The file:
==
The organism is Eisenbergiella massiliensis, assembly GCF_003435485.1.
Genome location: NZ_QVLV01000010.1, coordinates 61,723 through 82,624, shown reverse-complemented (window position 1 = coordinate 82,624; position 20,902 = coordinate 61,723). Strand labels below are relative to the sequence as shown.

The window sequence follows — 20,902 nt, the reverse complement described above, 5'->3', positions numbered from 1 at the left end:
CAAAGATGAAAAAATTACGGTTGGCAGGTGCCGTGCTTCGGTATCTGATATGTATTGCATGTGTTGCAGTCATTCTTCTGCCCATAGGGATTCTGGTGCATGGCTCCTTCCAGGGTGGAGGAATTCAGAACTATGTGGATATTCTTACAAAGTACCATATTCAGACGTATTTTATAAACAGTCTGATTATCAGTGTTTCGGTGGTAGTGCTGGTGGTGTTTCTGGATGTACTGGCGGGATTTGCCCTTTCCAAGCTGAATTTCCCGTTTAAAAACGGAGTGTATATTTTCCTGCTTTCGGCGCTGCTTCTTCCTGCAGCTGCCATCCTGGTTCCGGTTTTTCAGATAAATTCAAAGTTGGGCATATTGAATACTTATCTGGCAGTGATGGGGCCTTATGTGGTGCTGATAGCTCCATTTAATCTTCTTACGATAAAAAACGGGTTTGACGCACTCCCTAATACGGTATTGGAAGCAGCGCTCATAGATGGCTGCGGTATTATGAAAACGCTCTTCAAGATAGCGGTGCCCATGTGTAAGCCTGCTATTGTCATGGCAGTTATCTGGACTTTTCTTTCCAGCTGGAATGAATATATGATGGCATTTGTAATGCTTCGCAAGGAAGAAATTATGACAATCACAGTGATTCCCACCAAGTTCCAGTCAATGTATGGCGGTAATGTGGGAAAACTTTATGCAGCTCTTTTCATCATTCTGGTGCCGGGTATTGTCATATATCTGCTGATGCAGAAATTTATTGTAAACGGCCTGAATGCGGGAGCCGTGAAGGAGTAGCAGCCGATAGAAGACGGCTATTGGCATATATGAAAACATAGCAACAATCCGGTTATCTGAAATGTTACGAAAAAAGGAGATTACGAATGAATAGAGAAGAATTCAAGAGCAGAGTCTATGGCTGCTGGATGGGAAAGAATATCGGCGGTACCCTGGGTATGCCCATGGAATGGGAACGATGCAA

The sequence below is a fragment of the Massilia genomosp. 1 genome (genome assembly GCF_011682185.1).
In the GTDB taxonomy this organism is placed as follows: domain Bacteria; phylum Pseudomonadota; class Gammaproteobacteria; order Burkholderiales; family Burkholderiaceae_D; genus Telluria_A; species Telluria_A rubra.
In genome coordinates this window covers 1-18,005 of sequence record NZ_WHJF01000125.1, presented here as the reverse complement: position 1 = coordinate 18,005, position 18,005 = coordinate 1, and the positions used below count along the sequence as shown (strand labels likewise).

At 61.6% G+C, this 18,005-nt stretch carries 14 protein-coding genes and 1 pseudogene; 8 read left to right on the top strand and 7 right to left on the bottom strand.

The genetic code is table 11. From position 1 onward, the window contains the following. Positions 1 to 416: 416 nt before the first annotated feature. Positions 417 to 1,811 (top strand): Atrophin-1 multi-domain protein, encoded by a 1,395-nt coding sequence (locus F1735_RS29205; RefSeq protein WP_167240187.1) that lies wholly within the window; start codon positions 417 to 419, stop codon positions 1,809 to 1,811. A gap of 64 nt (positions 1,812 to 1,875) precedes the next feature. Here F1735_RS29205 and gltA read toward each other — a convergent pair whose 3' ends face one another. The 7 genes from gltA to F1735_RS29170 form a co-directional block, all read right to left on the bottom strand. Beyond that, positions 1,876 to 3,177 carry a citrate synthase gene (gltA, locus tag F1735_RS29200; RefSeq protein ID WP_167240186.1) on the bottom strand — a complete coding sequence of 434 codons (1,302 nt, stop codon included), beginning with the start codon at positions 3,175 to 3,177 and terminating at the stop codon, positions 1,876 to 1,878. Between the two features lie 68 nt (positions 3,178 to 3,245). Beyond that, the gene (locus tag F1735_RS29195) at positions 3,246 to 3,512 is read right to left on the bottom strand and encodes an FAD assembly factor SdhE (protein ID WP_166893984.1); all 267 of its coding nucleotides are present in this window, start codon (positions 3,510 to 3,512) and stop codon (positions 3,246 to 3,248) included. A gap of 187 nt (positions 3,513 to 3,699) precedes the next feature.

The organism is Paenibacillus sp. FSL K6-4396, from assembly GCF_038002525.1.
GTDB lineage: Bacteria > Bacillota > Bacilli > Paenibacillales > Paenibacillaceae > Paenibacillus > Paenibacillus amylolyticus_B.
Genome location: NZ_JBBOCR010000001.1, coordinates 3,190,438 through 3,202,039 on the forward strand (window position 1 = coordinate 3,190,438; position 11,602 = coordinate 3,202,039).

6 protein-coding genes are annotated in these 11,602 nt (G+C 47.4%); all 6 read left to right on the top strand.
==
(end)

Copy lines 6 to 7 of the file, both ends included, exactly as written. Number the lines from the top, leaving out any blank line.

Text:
In the GTDB taxonomy this organism is placed as follows: domain Bacteria; phylum Pseudomonadota; class Gammaproteobacteria; order Burkholderiales; family Burkholderiaceae_D; genus Telluria_A; species Telluria_A rubra.
In genome coordinates this window covers 1-18,005 of sequence record NZ_WHJF01000125.1, presented here as the reverse complement: position 1 = coordinate 18,005, position 18,005 = coordinate 1, and the positions used below count along the sequence as shown (strand labels likewise).